Part 3 of 3
The first White Hmong in Vietnam began coming to the Lord through a Gospel radio program broadcast into the country through the Far East Broadcasting Company’s (FEBC) Manila station in the late 1980’s by Hmong pastor Vam Txoob Lis (John Lee). There are numerous stories of Hmong living in North Vietnam coming across the gospel radio messages from the FEBC in their own language and being astonished at what they heard, as broadcasting in Hmong was forbidden by the Vietnamese government. These people heard the Gospel message about how they could be set free through Jesus Christ and that God loved the Hmong. What these initial listeners heard and believed, they then shared with their fellow villagers and neighbors on a large, widespread scale. An estimated 80,000 – 100,000 White Hmong eagerly surrendered their lives to Jesus in one year. As the revival and listening to the FEBC broadcasts spread in subsequent years in Vietnam, China, and Laos the number of Hmong becoming Christians rose to the hundreds of thousands and continues to this day.
The Hmong Christians currently have three immense obstacles going against them. In addition to being an ethnic minority – which entirely marginalizes them in the ruling government’s eyes – many Hmong also sided with the American military and CIA during the American war in Vietnam and Laos. Additionally, Christianity is often seen as an American ploy to control people and overthrow the government (it's not. Indeed what makes good Christians also make good citizens of any nation. They do out of a love of God what others do out of duty to government). The result: the Hmong have suffered tremendously and are considered the most distrusted and hated people group in these Southeast Asian countries. Yet the Hmong are still coming to the Lord in great numbers. With so many Hmong coming to the Lord over the last 25 years, a problem exists which we see too often in our work in restricted nations: the great and growing need for Bibles for these marginalized and persecuted Christians:
- It is no stretch to say that the need for White Hmong Bibles exceeds 50,000 and the need for other Hmong groups is just as great leading to a need of hundreds of thousands.
- Ten Bibles can be printed for $40 - $70 depending upon the Hmong subgroup we print for and the print method we need to use.
The Hmong are just too tightly restricted to get a total count, but we can say with certainty there are many hundreds of thousands of Hmong Christians asking for their first Bible. During this time in human history, God has put us – western Christians – in the unique position to be the ones who can actually do something to help meet our brothers and sisters in Christ’s need either by helping to fund the Bible printing, or actually going and carrying the Bibles to these restricted countries.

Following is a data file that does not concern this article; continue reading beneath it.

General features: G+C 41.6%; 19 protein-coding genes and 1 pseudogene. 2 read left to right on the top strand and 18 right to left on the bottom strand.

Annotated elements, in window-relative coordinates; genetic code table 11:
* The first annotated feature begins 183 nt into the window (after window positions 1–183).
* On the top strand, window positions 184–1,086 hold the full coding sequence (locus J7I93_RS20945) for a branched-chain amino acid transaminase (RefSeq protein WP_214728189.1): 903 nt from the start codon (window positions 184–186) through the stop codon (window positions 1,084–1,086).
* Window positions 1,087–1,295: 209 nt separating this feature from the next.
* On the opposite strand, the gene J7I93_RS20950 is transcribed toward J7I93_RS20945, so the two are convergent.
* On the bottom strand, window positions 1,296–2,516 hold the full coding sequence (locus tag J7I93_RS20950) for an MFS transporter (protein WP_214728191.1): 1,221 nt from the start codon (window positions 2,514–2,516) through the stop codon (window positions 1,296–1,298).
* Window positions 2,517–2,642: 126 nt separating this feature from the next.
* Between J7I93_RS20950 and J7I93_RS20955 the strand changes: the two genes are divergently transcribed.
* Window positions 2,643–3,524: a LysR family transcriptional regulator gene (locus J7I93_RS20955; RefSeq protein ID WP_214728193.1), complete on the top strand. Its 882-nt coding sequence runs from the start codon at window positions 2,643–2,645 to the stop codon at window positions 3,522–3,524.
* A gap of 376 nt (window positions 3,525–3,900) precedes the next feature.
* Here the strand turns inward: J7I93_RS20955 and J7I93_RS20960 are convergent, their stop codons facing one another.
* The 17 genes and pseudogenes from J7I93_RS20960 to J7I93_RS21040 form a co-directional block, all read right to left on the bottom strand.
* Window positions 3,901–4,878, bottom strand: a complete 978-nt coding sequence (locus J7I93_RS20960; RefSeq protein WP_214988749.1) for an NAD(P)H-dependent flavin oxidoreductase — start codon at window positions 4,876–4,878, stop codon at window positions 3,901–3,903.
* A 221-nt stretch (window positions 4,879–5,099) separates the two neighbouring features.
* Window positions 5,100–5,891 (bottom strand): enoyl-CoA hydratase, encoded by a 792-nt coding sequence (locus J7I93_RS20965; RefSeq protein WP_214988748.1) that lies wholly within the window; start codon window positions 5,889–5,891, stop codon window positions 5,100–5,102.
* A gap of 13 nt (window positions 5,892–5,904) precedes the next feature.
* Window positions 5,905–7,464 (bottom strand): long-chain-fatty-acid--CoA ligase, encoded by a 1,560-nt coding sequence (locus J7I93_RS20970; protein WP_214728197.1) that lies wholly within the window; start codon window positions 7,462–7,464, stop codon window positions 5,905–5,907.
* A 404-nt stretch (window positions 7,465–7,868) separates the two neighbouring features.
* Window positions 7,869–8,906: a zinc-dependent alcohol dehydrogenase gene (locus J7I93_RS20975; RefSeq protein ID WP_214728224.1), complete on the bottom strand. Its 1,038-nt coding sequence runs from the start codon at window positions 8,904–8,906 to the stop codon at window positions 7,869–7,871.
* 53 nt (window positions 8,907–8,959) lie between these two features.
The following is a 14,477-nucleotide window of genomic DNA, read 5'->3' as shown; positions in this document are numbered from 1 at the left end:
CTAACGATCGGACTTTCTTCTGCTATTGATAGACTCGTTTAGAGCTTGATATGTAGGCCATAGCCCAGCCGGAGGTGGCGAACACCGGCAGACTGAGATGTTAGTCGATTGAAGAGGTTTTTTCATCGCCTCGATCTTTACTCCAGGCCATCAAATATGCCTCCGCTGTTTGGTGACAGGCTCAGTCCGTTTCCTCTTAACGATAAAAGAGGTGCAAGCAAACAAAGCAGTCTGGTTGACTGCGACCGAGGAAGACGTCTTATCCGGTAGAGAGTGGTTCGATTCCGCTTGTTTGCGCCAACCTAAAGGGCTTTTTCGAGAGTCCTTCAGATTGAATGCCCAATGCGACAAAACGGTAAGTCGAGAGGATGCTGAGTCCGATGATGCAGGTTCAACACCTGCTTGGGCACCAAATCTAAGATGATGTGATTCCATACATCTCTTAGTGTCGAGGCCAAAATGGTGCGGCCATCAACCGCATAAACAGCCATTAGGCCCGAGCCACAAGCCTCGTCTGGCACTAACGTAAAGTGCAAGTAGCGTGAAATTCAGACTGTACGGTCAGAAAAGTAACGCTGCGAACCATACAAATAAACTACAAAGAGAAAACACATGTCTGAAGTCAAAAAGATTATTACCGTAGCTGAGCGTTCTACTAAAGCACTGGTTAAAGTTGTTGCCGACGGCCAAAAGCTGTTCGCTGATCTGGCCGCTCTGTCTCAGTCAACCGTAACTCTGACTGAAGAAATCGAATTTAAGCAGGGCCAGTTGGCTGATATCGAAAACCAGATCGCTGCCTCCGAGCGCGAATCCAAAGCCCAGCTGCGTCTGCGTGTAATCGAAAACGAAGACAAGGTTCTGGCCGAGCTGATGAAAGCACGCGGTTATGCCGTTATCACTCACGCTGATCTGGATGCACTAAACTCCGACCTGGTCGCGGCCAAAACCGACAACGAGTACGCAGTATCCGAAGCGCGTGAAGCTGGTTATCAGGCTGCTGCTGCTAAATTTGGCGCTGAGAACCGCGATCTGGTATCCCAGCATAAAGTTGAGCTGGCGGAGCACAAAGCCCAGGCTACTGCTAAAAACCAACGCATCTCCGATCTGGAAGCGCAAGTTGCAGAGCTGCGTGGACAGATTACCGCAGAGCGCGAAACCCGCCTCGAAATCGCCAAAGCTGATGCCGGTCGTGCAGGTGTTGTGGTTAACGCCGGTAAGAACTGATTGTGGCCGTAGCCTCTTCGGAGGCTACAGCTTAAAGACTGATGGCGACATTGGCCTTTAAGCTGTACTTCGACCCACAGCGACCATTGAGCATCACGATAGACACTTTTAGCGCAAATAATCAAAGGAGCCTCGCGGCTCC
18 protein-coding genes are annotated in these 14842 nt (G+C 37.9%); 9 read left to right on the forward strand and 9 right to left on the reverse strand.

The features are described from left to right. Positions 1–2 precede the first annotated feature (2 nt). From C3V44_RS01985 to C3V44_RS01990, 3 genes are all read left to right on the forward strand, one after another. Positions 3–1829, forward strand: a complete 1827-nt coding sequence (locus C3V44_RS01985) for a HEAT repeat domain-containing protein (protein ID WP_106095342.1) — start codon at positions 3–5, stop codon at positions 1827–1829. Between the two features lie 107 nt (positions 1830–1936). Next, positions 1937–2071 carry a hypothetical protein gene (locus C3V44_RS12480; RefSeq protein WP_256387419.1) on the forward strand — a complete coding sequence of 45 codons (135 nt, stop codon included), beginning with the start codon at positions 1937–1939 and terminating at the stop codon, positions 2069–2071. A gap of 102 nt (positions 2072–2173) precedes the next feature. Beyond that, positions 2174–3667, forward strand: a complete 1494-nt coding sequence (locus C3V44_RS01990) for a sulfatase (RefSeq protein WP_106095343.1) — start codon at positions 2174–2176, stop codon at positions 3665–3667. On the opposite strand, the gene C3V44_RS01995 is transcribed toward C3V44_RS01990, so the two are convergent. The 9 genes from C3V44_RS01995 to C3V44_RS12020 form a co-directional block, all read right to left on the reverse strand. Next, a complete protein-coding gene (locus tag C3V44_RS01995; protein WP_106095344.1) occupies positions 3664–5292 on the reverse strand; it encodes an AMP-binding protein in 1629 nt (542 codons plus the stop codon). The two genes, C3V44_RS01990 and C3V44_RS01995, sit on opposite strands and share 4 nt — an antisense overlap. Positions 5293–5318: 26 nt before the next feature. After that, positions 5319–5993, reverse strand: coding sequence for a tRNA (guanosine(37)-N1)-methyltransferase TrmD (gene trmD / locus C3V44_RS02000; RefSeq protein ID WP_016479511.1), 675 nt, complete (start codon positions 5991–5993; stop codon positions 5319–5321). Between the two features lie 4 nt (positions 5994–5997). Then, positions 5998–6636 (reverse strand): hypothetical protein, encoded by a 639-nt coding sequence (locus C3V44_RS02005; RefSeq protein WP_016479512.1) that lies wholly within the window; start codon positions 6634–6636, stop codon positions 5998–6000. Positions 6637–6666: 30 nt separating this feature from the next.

Getting Bibles to the Hmong can be a slow and tedious effort due to the security restrictions and many more Hmong come to Christ as we work to get already existing Christians Bibles (some of whom may have been waiting DECADES for their first Bible). Yet the impact of a Bible for the Hmong is almost incalculable. The reports from our contacts on the field are that when Hmong believers receive God’s Word and read it, their addictions to Opium are broken and they remain firm in their faith, even as they receive pressure to turn from Jesus from their non-Christian Hmong neighbors. As in other restricted locations, one Bible is often shared with multiple family members. Sometimes a Bible is broken up into pieces and shared with multiple members of a congregation, or even among multiple pastors. This is one of the reasons why the print Bible remains the best means to meet the Hmong’s need for Bibles. Please pray for us as we raise the funding for 1,500 Hmong Bibles in 2016. What part might you play in getting God's Word to the Hmong? Would God have you give or pray to help meet this need?
- Pray for the safety and strength of teams from Biblia Global and other partners who carry Hmong Bibles into restricted nations.
- Please pray that the revival and remarkable growth in the Hmong church and that God’s Spirit continues to touch these people’s lives.
 Ngo, Tam, “The “short-waved” faith: Christian broadcasting and Protestant conversion of the Hmong in Vietnam”, Max Planck Institute for the Study of Religious and Ethnic Diversity, Göttingen. Retrieved online 9/13/2015 at http://www.mmg.mpg.de/fileadmin/user_upload/documents/wp/WP_09-11_Ngo_Short-waved-Faith.pdf